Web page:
Going Postal on Your Kids & Other Things You Don’t Want to Do

Untitled design (3)

This morning I lost it.

Full on crazy-eyed, belong-in-the-loony-bin bonkers.

One can only take so much. And this morning the combination of freshly laundered sheets soaked in urine, basket of hair pretties being spilled all over the bathroom floor, stinky diapers, toast crumbs being flung everywhere, four kids asking for four things at once, husband needing a lunch, little Miss Smart-But-Flighty failing to get ready for the 3rd time I asked, all in a span of 30 minutes, was more than my frazzled brain could handle.

I pride myself on being cool and calm in the face of chaos. I mean, come on, you don’t have four kids for a quiet life.

But today my sin nature was in plain view. “I do not understand what I do. For what I want to do, I do not do, but what I hate, I do.” Paul, I feel your lament in Romans 7. I couldn’t hide the true state of my soul. I certainly can talk a good talk and look together on the outside sometimes, but when the pendulum isn’t swinging my way, I do what I do not want to do.

In this rental house, we have a unique sewer situation. Unlike most sewer systems, there is a small holding tank that needs to be emptied every few weeks. All of the water and sewer from our house is stored and when it reaches near capacity level, an alarm goes off in the garage. Last night the alarm went off, alerting us that the tank would soon spill over if we didn’t get the septic guy out soon.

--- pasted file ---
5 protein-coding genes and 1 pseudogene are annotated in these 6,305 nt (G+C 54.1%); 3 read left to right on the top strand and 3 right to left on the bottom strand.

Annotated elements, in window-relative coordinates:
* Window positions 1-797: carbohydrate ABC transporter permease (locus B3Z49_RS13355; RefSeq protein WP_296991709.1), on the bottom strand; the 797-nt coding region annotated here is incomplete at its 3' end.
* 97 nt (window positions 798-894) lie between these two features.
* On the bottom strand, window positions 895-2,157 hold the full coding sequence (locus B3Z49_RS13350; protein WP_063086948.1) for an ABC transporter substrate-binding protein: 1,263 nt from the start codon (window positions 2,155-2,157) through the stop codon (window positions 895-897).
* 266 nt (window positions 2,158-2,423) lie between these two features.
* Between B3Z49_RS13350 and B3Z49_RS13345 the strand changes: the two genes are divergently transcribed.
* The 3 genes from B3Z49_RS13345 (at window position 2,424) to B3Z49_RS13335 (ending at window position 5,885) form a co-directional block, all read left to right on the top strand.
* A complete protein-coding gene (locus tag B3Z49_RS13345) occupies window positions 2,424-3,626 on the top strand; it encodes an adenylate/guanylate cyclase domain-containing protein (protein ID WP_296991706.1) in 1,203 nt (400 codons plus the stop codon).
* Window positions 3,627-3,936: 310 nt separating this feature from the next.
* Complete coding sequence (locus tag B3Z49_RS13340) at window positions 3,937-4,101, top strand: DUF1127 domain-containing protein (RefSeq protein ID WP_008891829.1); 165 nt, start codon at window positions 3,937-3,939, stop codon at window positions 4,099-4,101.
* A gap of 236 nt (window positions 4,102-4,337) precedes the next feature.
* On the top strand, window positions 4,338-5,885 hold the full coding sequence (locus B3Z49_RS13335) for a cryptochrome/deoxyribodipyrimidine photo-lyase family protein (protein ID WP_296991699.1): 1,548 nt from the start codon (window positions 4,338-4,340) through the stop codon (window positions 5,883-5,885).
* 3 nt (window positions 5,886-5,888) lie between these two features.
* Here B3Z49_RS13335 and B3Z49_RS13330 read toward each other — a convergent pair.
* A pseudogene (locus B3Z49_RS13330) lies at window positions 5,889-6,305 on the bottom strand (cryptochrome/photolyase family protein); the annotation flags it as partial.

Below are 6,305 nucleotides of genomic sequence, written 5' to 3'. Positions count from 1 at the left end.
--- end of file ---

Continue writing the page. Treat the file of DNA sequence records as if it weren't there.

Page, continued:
I wish I had an alarm for when I was going to emotionally spill over.

I was surprised by the yelling that put my daughter in tears, and felt terrible and ashamed. I apologized and hopefully she felt at peace by the time she boarded the bus.

In the wake of doing things I don’t want to do, my instinct is renewed personal resolve: “I am going to power through better next time. I’m not going to let petty things ruin my cool.”

Somehow, that never works. I sin again. I do what I do not want to do over and over.

We can not keep it together on our own. There is no alarm that will sound right before our sin nature is about to flow over. There is no amount of personal resolve that can prevent us doing what we do not want to do in our own strength.

So we often find ourselves on the other side of a bad morning sitting in frustration and shame. What then?

Well, I am grateful for the reminder that I am a sinner, that I am not God, and I DO need a Savior when I see the consequences of my sinful actions. I become dethroned as ruler of my life as I saunter away from my sins, tail between my legs.

But the real joy that can come as a result of sin is experiencing the great mercy of our God to forgive us over and over. He keeps on loving us even though we’re not performing up to our own standards or his standards.

It’s the ultimate receiving of mercy—undeserved kindness and a testament of his grace—unearned favor and standing before God.

No matter what sin burden you are carrying, turn it over to Jesus. Don’t lose heart (2 Corinthians 4:16) in your “bad mothering,” lust, selfishness, greed or other struggles, but let yourself bask in the mercy of God, who wants to renew us.

We are forgiven and loved sinners with the opportunity for daily renewal, no matter how postal we go on a school morning.




  1. Amen, sister! I so appreciate your honesty. I definitely have my belong-in-the-loony-bin moments, and I’m so thankful that God’s grace covers all of it. Yay for Write 31 Days!

    • Yes to grace! And thankful that we’ve almost made it through #write31days. I’ll come check out your site soon and say hi!


  1. […] Day 16: Going Postal on Your Kids and Other Things You Don’t Want to Do […]